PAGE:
Type the phrase ‘daily habits of successful people’ into any search engine, and you will be inundated with results bearing snappy titles like ’15 Daily Habits That Will Make You Happy and Successful’, ‘Hack Your Day’, ’10 Habits of Ultra Successful People: The Secret Sauce to Success’ and more.
Author Archives: Eve Tyler
Since the 1960s, one name in particular has become synonymous with power, charisma and success: Sir Richard Branson. He’s become famous not only for his entrepreneurial ventures, overwhelming successes and bizarre public stunts, but for his ability to inspire others as well. Many of us look to him for leadership guidance, but how exactly can we learn from him?
As our work lives become gradually more flexible, more of us need to be productive outside an office. Whether you’re a freelancer or remote worker, chances are you’re going to want a change of scenery every once in a while. Cafes and co-working spaces are the perfect place to caffeinate, refuel and focus with other like-minded individuals.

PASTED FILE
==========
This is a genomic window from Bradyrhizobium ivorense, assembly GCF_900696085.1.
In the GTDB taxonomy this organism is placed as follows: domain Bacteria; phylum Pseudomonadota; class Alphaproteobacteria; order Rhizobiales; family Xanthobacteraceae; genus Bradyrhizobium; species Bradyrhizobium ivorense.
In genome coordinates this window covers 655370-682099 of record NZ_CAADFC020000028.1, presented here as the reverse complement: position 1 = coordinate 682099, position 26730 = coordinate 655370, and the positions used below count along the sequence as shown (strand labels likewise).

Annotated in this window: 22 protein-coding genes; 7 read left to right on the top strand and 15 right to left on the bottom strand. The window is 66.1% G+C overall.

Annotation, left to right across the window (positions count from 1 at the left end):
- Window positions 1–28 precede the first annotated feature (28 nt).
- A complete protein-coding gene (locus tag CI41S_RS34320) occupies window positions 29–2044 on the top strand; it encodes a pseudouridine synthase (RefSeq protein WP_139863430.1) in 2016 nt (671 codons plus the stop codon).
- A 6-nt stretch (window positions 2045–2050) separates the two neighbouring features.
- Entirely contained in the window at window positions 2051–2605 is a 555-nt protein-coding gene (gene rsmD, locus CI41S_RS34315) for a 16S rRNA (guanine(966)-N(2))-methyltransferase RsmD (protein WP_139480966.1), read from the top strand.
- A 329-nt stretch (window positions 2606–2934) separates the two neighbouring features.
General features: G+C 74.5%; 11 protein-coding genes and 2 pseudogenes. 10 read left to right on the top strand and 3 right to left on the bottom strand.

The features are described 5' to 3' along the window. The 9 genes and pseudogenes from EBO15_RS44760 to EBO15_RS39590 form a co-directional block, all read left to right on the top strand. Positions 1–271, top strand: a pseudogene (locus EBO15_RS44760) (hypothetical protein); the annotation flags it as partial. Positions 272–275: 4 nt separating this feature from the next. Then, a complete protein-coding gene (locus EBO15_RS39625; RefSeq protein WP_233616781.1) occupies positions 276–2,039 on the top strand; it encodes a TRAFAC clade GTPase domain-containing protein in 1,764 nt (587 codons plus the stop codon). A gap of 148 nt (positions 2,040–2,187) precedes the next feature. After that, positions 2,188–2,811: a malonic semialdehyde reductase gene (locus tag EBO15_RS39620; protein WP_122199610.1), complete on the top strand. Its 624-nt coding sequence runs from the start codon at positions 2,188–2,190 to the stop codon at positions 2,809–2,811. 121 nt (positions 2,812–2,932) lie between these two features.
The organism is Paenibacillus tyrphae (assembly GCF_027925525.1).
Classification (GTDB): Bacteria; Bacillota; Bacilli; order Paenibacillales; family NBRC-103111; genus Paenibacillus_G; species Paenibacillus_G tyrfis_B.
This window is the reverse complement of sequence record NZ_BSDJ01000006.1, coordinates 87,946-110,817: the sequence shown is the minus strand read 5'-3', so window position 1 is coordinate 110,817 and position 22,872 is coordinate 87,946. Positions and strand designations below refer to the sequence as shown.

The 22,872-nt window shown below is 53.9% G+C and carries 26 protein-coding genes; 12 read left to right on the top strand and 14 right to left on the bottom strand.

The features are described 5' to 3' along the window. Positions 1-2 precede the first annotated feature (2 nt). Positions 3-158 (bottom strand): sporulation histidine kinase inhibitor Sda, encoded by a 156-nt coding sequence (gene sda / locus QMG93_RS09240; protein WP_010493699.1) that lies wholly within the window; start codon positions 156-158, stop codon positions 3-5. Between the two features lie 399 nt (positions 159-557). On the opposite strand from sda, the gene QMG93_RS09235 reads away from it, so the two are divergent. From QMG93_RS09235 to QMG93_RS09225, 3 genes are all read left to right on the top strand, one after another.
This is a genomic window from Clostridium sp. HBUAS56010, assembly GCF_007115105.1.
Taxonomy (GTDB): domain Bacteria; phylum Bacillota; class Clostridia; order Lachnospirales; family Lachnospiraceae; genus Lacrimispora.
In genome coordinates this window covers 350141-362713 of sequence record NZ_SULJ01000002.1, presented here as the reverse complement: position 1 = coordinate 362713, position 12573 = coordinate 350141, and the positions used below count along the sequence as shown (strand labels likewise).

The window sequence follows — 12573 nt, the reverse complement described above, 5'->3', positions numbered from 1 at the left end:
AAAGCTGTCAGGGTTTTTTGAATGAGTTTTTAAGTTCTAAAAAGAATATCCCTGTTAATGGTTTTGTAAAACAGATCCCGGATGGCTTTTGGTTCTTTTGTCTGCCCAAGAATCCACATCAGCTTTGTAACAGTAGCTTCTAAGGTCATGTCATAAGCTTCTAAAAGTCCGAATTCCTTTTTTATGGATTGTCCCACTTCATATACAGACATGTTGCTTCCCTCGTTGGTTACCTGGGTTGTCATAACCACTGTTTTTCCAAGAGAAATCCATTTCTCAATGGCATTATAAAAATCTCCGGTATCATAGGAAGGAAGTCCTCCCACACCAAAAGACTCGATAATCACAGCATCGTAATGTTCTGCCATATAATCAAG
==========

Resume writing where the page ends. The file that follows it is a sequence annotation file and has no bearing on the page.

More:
Most of us know what a good meeting looks, feels and sounds like. We do the prep work, we keep in mind the three principles of successful meetings, and we try not to waste anyone’s time. Unfortunately, most of us also know what a bad meeting looks, feels and sounds like: wayward conversations with no outcome or conclusion, no one keeping track of the time, the same people speaking over and over with the rest checking emails or covertly faffing around on Facebook to kill time.
It’s safe to say that wearables have successfully carved themselves a place in the consumer market: smartwatches, fitness trackers and notification devices are playing an increasingly prominent role in our day-to-day existence. Rapid advancements in flexible display technology mean that we’re able to expand our notion of what wearable tech can do, and where it can be used. But where do they fit in during working hours? Can wearables actually help us do our jobs?